Who's Got The Blues [C.D.'s and D.V.D.'s]?

by Rapunzel 6 Replies latest jw friends

  • Rapunzel

    To state the obvious, rock and roll has its roots in the blues. If you listen to many "classic" rock bands - like Led Zep, The Who and the Stones - the influence of the blues is self-evident. The members of both those bands grew up listening to the blues. So, in order "to get back to the roots" of it all, I'd like to ask if anyone enjoys listening to the blues and which artists they like most. Do you like the so- called "[Mississippi] delta blues"? That's where it all began, with the field chants of the slaves. Or do you like the "Chicago blues"? Chicago is where blues music "went electric" by adding the electric guitar, bass, organ and drums. In my estimation, it you include the Mississippi delta blues in the history of the blues, which you really do have to do, then the blues have a history which is easily hundreds of years old, pre-dating the advent of electronic music by many many years. Throwing out just a very few names, I would like to ask who likes Muddy Waters, Howling Wolf, Big Mama Thorton, Billie Holiday, Bo Didley, Eric Clapton, Sonny Boy Williamson, Blind Willy McTell, Hot Tuna, Fleetwood Mac [in the days before their "Rumors" album they were very much a blues band], George Thoroughgood, John Lee Hooker, Stevie Ray Vaughn, Albert Lee? And these really are just a few names. Like I said, the blues have an ancient pedigree. So, anybody got a mojo risin' [the word mojo has been traced back to Africa; it refers to a little bag, talisman, or amulet - and it was already in use long before Jim of The Doors fame used it]? Anybody gonna give their love some "jelly roll" tonight?

  • Rapunzel

    In my previous post, I forgot to mention Robert Johnson, who [it was claimed] sold his soul to "da debil" [Satan] at a crossroads. Actually, crossroads - for some reason that escapes me at the moment - were thought to be evil by their very nature. It's an ancient superstition, but I don't know its origin. Anyway, as everybody knows, preachers and other religious leaders did not like the blues and harangued against it; they were ranting against the evils of the blues long before they did the same against rock and roll. Of course, it's easy to understand why. Blues, to even a greater extent than rock, is permeated with sexuality. It was (is) very much a genre of music associated with bars and brothels.

    In this post, I'd also like to mention a few more artists whom people may like: Lighting Hokins, Junior Wells, Johnny Otis, Jay Hawkins, Otis Span, the James Cotton Band and John Mayall.

  • gaiagirl

    I've heard many of the artists you mentioned, but the absolute best blues song I've ever heard, no kidding, was "Generic Blues" by Weird Al Yankovic. The song is sort of like the distilled essence of every other blues song ever written. Here is a link to a youtube video of the song, enjoy. http://www.youtube.com/watch?v=su9m_eQeWrY

  • Rapunzel

    Sorry, but people's names just keep coming to my mind, like Janis Joplin and Jimi Hendrix [Hey Joe, Red House, The Wind Cries Mary]. Both died way too soon. I also think of Jerry Lee Lewis. He's often classified as "rockabilly" but his style of piano play is directly within the blues traditon of "honky tonk."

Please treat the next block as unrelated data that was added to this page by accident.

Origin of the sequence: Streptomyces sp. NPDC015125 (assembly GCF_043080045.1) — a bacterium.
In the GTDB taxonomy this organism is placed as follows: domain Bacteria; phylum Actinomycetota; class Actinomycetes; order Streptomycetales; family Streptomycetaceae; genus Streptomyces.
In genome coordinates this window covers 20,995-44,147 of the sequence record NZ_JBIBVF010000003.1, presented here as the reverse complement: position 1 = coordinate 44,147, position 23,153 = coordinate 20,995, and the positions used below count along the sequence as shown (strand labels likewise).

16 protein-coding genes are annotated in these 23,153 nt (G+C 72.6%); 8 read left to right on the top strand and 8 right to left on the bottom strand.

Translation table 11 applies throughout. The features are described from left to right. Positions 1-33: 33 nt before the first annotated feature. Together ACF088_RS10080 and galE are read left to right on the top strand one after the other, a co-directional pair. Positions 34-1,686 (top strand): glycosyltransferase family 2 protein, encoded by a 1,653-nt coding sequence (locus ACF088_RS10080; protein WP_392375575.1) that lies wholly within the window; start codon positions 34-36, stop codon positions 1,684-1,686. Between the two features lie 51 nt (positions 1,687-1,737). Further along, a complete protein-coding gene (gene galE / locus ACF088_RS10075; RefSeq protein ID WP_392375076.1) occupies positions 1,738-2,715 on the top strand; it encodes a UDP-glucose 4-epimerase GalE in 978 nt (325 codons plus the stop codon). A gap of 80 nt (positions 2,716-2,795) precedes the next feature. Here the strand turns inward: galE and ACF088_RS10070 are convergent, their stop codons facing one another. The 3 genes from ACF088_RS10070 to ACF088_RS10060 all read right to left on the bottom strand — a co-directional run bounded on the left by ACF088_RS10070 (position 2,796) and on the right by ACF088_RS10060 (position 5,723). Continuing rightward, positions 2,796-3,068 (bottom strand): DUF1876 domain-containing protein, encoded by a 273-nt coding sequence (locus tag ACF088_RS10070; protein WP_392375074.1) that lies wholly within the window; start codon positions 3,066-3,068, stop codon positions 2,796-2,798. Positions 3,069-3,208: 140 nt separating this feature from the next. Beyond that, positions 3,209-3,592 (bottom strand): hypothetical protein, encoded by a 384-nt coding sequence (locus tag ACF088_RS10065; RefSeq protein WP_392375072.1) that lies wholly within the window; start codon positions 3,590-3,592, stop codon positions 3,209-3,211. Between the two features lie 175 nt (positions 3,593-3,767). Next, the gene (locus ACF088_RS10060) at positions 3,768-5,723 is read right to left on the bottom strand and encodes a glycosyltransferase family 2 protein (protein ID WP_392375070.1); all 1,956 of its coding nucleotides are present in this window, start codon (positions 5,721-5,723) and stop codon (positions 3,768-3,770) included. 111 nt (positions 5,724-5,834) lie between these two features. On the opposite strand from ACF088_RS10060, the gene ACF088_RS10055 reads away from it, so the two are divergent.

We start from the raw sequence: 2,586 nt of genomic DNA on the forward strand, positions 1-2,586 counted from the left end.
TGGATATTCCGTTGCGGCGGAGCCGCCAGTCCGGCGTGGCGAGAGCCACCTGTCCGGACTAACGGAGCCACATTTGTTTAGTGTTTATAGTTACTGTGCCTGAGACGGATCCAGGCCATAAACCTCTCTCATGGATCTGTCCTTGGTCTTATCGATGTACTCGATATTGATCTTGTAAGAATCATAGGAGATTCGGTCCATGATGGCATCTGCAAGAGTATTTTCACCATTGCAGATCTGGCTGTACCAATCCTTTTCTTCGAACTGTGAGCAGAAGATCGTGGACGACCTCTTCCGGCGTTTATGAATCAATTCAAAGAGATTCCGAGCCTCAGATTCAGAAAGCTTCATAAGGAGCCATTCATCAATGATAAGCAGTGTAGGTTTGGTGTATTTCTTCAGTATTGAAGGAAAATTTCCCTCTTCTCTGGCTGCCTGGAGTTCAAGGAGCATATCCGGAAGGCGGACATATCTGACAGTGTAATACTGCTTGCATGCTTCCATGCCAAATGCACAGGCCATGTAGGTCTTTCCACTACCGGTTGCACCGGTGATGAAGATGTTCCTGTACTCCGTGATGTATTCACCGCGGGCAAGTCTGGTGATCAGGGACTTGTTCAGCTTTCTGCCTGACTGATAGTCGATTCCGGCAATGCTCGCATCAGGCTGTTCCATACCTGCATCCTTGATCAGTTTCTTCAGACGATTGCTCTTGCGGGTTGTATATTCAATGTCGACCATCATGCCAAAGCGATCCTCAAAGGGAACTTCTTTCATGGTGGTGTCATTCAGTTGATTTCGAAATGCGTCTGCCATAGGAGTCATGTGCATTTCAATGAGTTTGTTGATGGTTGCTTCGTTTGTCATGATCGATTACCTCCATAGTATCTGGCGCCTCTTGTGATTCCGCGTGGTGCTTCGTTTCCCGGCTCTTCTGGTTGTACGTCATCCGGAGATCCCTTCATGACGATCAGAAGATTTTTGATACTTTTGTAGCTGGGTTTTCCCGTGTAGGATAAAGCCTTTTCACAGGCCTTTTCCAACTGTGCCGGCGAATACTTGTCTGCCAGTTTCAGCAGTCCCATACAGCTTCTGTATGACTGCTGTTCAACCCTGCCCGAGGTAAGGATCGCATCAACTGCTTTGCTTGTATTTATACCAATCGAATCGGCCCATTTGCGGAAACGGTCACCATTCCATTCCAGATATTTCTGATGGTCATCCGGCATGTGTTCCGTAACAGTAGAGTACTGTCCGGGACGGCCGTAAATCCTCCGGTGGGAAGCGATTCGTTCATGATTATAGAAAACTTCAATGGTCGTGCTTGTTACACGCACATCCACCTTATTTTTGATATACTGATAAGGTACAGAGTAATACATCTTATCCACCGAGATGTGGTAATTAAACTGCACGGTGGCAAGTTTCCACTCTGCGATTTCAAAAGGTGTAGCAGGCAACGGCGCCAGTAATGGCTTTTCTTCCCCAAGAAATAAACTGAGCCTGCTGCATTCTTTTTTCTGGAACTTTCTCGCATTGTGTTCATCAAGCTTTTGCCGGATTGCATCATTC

• GentlyFeral

    who likes Muddy Waters, Howling Wolf, Big Mama Thorton, Billie Holiday, Bo Didley, Eric Clapton, Sonny Boy Williamson, Blind Willy McTell, ... John Lee Hooker, Stevie Ray Vaughn...?
    Me me me! Also Mojo Buford, B.B. King, Big Bill Broonzy, Clifton Chenier (Cajun, but from Texas, where lots of the Blues soaked in), Leadbelly, Memphis Slim, Rev. James Cleveland ("Get Right Church!"), Rev. Charlie Jackson (more sanctified blues).

    Mind you, I also listen to mariachi, gypsy brass bands, klezmer, Pharaoh Sanders, Zap Mama...

    gently feral

  • jaguarbass

    I have quite a collection of most of the people you mentioned.

    I put all of the blues artist on my ipod so I can listen to it in the gym while I work out.

    I prefer the reinterpreters since the 60's. The Yardbirds. Eric Clapton, Canned Heat. ZZ Top.

    I would rather listen to electric blues. But I do listen to the roots back to Robert Johnson and all the old recordings. I try not to listen to more than 1 old one per day. Maybe 2 or 3 blues songs per hour.

    I listen to all kinds of music. I listen to it from the perspective of performing it in a bar and making money with it. The places and crowds I play to I could probably get away with 1 blues song per set, Thats 4 per night. The standards everyone knows around here are Stormy Monday. Crossroads, Red House, Jesus just left Chicago.

    But I guess if you can play those 4 you can play all of the other ones. You just change the words.

  • bluesbreaker59

    I'm a traditional blues HOUND!!! Listening to old Jimmy Reed right now, and I kicked off the morning with Howlin Wolf. I also play in a very busy blues band around Iowa, we play alot of Freddy King stuff, he's my blues guitar god, well Freddy, BB, Hollywood Fats and Albert Collins are all kinda in a big tie.

    Another couple recommendations for you: early Fabulous Thunderbirds, Hollywood Fats, James Harman Band, RL Burnside, Freddy King, Albert Collins, Nick Curran, Little Charlie and the Nightcats, Bo Ramsey (he's tough to find but WELL worth the effort, his slide will send shivers down your spine), early 70's ZZ Top for some "rockin" blues, and maybe some Roy Buchanan for some fiery telecaster aggression.

    Enjoy the listening!!!

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